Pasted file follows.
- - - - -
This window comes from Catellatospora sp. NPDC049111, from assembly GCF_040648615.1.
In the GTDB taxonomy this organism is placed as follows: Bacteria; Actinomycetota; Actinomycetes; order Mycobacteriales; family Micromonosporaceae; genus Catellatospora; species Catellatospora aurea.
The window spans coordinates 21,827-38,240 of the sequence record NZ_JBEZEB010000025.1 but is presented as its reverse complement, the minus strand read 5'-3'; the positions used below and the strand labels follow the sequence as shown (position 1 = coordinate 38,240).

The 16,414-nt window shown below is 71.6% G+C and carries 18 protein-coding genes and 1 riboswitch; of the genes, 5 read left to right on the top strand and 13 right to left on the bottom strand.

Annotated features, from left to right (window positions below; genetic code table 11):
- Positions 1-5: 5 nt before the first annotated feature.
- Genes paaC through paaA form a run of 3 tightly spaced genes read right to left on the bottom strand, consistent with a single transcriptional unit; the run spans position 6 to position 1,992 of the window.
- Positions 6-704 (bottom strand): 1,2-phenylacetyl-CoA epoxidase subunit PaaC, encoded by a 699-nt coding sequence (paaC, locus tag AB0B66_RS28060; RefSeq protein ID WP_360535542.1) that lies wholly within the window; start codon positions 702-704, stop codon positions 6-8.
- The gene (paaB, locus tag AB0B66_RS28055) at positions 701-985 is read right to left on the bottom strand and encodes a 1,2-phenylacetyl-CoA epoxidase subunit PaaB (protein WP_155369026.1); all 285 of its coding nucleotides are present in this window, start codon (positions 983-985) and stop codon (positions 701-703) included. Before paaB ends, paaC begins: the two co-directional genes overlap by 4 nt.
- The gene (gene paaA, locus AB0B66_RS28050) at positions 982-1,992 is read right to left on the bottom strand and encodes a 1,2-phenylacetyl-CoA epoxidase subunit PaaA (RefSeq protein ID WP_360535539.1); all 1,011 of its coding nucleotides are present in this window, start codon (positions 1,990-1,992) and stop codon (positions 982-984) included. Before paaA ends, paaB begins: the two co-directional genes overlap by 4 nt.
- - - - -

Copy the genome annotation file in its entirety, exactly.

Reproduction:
This window comes from Catellatospora sp. NPDC049111, from assembly GCF_040648615.1.
In the GTDB taxonomy this organism is placed as follows: Bacteria; Actinomycetota; Actinomycetes; order Mycobacteriales; family Micromonosporaceae; genus Catellatospora; species Catellatospora aurea.
The window spans coordinates 21,827-38,240 of the sequence record NZ_JBEZEB010000025.1 but is presented as its reverse complement, the minus strand read 5'-3'; the positions used below and the strand labels follow the sequence as shown (position 1 = coordinate 38,240).

The 16,414-nt window shown below is 71.6% G+C and carries 18 protein-coding genes and 1 riboswitch; of the genes, 5 read left to right on the top strand and 13 right to left on the bottom strand.

Annotated features, from left to right (window positions below; genetic code table 11):
- Positions 1-5: 5 nt before the first annotated feature.
- Genes paaC through paaA form a run of 3 tightly spaced genes read right to left on the bottom strand, consistent with a single transcriptional unit; the run spans position 6 to position 1,992 of the window.
- Positions 6-704 (bottom strand): 1,2-phenylacetyl-CoA epoxidase subunit PaaC, encoded by a 699-nt coding sequence (paaC, locus tag AB0B66_RS28060; RefSeq protein ID WP_360535542.1) that lies wholly within the window; start codon positions 702-704, stop codon positions 6-8.
- The gene (paaB, locus tag AB0B66_RS28055) at positions 701-985 is read right to left on the bottom strand and encodes a 1,2-phenylacetyl-CoA epoxidase subunit PaaB (protein WP_155369026.1); all 285 of its coding nucleotides are present in this window, start codon (positions 983-985) and stop codon (positions 701-703) included. Before paaB ends, paaC begins: the two co-directional genes overlap by 4 nt.
- The gene (gene paaA, locus AB0B66_RS28050) at positions 982-1,992 is read right to left on the bottom strand and encodes a 1,2-phenylacetyl-CoA epoxidase subunit PaaA (RefSeq protein ID WP_360535539.1); all 1,011 of its coding nucleotides are present in this window, start codon (positions 1,990-1,992) and stop codon (positions 982-984) included. Before paaA ends, paaB begins: the two co-directional genes overlap by 4 nt.